Advertising has benefited significantly from the application of Daniel Kahneman's research into behavioural economics. However, Kahneman is not the only Nobel Laureate that advertising should look to for inspiration. Konrad Lorenz's work, for which he was awarded the Noble Prize in 1973, deserves more attention than it currently receives as it has direct relevance to marketing.
In Lorenz's most famous experiment he split a batch of Greylag geese eggs into two. One set, the control, was raised by their mother while the experimental set was exposed to no-one else but Lorenz. The goslings in the experimental set became deeply attached to Lorenz; to all intents and purpose he became their mother figure. They followed him wherever he went and mimicked his behaviour. When, after a few days, they were introduced to their mother they showed no sign of recognition.
From this experiment, and others like it, Lorenz developed the theory of imprinting. He hypothesised that there was a short window of open-ness, roughly 32 hours for geese, in which basic characteristics and behaviours could be shaped. Outside of that window habits became solidified and no amount of hectoring could change them.
In many ways consumers are like those geese. There are short windows of opportunity in which brands have a good chance of influencing behaviour.
Most of the time consumers are hard to influence as they make most decisions habitually; some psychologists estimate that 95% of decisions are subconscious. This is a problem for advertising as how can consumers be persuaded to buy elsewhere if they're on auto-pilot?
One solution is to identify the rare moments when decisions are made consciously. Our research suggests that the short period after undergoing a life event is one such opportunity. By life events I mean major changes such as, amongst others, going to university, moving house, getting married, changing job or retiring.
Life events cause disruption to consumers' routines and environments. This destabilisation means that consumers are shaken out of their habits causing them to consciously weigh up their decisions, including purchasing ones.
ZenithOptimedia's research proves the importance of life events
At ZenithOptimedia we quantified the effect by asking 1,121 consumers two simple questions. First, which of nine life events had they undergone in the last year and second, had they tried a new brand in any of eight categories.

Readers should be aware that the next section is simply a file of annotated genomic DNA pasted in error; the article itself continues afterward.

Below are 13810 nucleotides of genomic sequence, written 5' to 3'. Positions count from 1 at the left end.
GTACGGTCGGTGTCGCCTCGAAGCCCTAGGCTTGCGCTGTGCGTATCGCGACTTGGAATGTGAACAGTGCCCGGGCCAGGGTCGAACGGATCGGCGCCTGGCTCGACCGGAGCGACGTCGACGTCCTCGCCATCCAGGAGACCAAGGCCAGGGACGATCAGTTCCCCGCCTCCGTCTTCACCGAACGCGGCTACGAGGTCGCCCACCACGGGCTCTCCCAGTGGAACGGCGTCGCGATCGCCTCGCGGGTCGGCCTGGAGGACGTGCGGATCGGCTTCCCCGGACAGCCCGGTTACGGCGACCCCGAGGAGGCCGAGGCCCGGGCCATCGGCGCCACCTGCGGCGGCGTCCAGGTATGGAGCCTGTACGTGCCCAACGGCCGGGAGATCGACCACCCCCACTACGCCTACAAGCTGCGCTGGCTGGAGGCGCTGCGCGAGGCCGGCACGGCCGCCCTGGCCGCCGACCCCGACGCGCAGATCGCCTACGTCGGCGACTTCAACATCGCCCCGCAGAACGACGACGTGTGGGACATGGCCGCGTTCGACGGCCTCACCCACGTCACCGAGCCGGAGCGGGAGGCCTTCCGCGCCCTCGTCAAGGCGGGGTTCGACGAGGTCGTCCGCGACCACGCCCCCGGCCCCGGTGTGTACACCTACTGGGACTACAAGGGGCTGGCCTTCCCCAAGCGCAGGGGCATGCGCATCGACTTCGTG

The results were striking. In every category people were more likely to have tried new brands if they had undergone a life event. For all product categories, bar one, the probability of trying new brands increased by at least 75% after a life event. And in over half the categories the trialling of new brands doubled.
Our findings are backed up by other research which shows that life events are trigger moments. One of the most authoritative experiments was conducted by the Universities of West England and Essex and the Department of Transport.
They monitored more than 40,000 households for a year and cross-referenced life events with car purchasing. They found that consumers who, in their words, "gained a life partner", or, in English, got married, were four times more likely to change cars than the population as a whole. Moving house and getting a new job also significantly increased the chance of purchasing a car.
Other studies have also found that areas as diverse as diet, newspaper reading, even weight loss, are strongly affected by life events.
What should brands do?
Most decisions are made habitually, making them hard to influence. However, consumers, like Lorenz's goslings, have rare windows of opportunity when they are easier to influence. These moments tend to be after life-events when consumers' routines have been so destabilised that a greater proportion of decisions are made consciously. If brands focus their communications around these moments they will have a better chance of a successful campaign
Richard Shotton is Head of Insight at ZenithOptimedia. Find him on Twitter @rshotton